08/26/2014 11:18 am ET Updated Dec 06, 2017

My GOAT Match


With the U.S. Open beginning this week, and all the online tennis chatter being about Federer's chances, I thought I would do a bit of a change and write today about a topic everyone loves discussing, The Greatest "..." of All Time, in this article I will discuss what I believe to be the greatest match.

It may be a surprise to many readers that this is not the '08 Wimbledon final, or '06 Rome, or the 2012 Australian, or even the 1996 Sampras/Becker year-end showdown. Nor is it any of the Women's games like Serena Williams v. Maria Sharapova 2005, or Hingis v. Graf French 1999. But my favourite and it has been for almost a decade now, is the 2005 Australian Open semi-final between Roger Federer and Marat Safin. I have read many of the complaints about this match, and that it was not a high quality throughout, etc. But what I will first do here is discuss many of the other matches often labelled with the 'Greatest Match of All Time' status. Beginning with the epic Nadal/Federer clashes.

Now why I am ruling out the Nadal/Federer clashes is that I believe Nadal has always (from their first encounter) had a psychological edge over Federer. This was established with their first match in 2004, which Nadal won principally because Roger was ill at the time. The Rafa dominance continued because they met on clay far more than any other surface. Rafa's game suits clay, Federer's game doesn't do so as much. If Rafa had reached many of the other surfaces finals against Federer in the early years, as he does now, Federer would have not gone onto have such a psychological disadvantage in all of their 33 matches. Concerning their big games, especially Rome 2006 and Wimbledon 2008, there were obvious moments when Federer was clearly ruffled mentally. At Rome these moments were on his two match points late in the fifth set, when he could have won it with some more patience. But instead he hit an unforced error on one of them by going for a big shot. At Wimbledon 2008, the moment when he let himself down was not in the fifth set (which he lost 9-7), but in the second, which he lead 4-1. He meekly let Rafa win five games on the trot and take the set 6-4. That was the big moment in that game, not the fourth set tiebreak or the fifth set.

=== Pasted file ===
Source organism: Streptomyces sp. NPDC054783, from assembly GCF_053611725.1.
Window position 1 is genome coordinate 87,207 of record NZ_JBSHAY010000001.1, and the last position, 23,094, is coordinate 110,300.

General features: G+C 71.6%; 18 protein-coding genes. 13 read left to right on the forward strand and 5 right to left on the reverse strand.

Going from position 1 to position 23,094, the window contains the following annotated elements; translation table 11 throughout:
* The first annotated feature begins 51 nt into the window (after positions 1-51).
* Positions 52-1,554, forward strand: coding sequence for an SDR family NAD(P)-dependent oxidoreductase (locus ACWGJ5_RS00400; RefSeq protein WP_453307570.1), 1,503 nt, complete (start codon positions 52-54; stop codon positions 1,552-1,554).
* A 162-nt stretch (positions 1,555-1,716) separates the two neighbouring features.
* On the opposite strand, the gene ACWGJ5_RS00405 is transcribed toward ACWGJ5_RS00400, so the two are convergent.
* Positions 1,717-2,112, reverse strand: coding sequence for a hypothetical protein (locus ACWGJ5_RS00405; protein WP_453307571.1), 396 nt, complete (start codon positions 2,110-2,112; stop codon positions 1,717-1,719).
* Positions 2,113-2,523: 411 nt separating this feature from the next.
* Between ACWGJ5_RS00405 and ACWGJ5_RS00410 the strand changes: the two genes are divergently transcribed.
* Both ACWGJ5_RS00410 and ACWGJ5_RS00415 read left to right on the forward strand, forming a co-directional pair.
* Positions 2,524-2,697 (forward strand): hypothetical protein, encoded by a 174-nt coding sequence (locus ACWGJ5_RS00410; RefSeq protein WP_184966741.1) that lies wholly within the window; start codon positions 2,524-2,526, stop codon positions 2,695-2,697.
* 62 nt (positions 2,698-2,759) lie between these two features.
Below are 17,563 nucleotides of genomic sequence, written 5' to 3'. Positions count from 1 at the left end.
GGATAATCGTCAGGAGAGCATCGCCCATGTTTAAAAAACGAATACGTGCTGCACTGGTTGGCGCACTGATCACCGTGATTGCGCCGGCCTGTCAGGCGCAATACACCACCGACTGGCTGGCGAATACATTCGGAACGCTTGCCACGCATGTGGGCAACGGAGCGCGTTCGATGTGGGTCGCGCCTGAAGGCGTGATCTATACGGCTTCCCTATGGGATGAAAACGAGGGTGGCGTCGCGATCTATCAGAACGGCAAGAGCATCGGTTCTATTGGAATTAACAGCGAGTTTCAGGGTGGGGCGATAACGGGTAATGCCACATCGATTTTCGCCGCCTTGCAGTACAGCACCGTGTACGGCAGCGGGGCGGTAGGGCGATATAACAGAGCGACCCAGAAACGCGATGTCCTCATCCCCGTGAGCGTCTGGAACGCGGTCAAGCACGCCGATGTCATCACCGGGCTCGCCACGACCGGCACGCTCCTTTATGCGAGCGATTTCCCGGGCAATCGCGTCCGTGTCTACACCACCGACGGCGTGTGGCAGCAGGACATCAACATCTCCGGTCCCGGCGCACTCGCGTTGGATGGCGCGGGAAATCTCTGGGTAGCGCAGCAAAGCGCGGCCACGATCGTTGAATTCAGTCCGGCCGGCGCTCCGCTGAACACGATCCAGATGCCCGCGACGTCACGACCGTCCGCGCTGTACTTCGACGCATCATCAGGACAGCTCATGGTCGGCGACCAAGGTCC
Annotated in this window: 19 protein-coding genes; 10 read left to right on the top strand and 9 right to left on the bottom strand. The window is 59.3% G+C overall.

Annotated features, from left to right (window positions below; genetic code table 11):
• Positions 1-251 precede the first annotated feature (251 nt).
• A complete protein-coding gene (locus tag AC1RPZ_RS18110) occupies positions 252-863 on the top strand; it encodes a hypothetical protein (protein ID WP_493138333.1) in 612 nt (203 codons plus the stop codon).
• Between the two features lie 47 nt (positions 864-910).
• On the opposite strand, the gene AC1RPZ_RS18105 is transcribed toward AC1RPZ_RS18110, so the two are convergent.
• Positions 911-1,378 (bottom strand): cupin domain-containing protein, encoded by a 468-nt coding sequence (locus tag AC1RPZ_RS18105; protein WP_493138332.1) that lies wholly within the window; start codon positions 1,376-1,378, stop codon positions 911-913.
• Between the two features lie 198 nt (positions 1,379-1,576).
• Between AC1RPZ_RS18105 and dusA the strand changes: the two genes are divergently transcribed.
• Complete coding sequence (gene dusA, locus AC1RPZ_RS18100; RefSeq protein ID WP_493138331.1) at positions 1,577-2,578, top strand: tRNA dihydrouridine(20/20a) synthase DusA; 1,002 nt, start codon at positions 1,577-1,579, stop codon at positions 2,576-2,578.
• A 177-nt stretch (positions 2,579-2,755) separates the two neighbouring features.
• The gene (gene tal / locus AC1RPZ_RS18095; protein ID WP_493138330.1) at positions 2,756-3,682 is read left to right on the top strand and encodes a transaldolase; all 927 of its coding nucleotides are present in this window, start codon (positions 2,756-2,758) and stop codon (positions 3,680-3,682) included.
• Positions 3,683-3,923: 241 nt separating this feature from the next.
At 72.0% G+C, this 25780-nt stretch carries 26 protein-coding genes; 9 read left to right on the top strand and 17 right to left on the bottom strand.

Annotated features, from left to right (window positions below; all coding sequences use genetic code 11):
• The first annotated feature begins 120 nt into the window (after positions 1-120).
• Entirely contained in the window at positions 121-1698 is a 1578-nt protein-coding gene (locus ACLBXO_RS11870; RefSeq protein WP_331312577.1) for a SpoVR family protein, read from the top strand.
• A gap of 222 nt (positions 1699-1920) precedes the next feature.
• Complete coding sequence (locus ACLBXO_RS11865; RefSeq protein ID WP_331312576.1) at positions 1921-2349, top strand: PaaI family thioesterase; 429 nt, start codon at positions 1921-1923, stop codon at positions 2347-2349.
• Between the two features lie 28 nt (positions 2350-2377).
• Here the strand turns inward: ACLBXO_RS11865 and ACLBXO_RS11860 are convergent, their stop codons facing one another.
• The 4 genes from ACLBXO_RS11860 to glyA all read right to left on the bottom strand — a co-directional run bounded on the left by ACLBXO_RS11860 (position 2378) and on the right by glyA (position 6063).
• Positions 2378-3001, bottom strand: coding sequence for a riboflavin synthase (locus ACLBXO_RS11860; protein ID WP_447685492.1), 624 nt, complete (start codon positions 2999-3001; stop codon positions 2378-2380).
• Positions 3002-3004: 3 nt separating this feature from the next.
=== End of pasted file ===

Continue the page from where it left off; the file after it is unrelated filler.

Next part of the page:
Federer's second set at Wimbledon 2008 against Rafa is similar to Andy Roddick's second set tiebreak meltdown at the 2009 final. Roddick had a clear psychological disadvantage to Federer in this game and in their careers. He stood at 6-2 up in the second set tiebreak; poised to take an unassailable two sets lead, but he blew it. In the Sampras/Becker match, the same thing was sort of at play. Sampras was such a cold-blooded killer that Boris Becker was unable to ruffle him in that match. Whereas, although Becker played the best he played in the decade (I believe) he just couldn't break the Sampras spirit. Sampras just got better and better and emotions and whatever was happening around just didn't faze him.

The reason I am ruling out the women's games is that as they only go to three sets in the slams, I don't believe they reach the same level of tension as the men's. Also the psychological edge often plays a part in their games. Clear examples of this were seen in Serena v. Maria at the Aussie semi 2005, at Hingis v. Graf French 1999 final and in Monica Seles v. Graf at French 1992 final. Before the Seles stabbing in mid-'92 it just seemed that she had an edge over everyone. During most of the '90s it seemed that Graf had a mental edge over everyone. And during the 2000s (when she could be bothered to turn up) Serena has had a mental edge over all the competition, particularly Sharapova, all of which makes the Safin/Federer Aussie 2005 clash so great.